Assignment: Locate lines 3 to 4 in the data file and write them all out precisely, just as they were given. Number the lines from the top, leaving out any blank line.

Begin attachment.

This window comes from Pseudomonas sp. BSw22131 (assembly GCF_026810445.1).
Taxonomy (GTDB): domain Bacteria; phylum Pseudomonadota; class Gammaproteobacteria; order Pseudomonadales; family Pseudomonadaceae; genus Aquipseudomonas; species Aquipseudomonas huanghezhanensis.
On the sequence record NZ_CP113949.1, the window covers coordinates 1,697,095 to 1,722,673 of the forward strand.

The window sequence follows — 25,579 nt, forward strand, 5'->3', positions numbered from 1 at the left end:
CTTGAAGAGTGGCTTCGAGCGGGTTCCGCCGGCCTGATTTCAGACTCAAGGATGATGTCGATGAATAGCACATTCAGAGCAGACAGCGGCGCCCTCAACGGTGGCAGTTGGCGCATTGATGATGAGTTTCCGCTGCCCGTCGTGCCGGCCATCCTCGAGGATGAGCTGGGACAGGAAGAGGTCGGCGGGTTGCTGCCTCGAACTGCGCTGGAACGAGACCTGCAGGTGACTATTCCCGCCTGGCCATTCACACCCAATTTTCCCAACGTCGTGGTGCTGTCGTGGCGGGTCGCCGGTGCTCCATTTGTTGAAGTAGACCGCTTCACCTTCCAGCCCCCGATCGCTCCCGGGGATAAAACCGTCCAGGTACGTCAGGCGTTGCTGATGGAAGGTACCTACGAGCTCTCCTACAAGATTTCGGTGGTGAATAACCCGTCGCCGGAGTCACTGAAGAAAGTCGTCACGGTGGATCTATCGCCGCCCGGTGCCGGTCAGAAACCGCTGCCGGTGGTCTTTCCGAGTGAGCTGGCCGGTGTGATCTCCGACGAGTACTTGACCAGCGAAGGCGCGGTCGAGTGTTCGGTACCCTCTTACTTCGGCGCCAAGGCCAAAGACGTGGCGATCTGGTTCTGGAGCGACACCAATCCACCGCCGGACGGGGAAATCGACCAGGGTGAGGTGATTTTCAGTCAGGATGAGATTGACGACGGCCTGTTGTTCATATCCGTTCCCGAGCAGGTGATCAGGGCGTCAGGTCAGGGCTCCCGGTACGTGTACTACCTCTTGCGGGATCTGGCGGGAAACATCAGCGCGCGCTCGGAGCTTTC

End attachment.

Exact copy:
On the sequence record NZ_CP113949.1, the window covers coordinates 1,697,095 to 1,722,673 of the forward strand.

The window sequence follows — 25,579 nt, forward strand, 5'->3', positions numbered from 1 at the left end: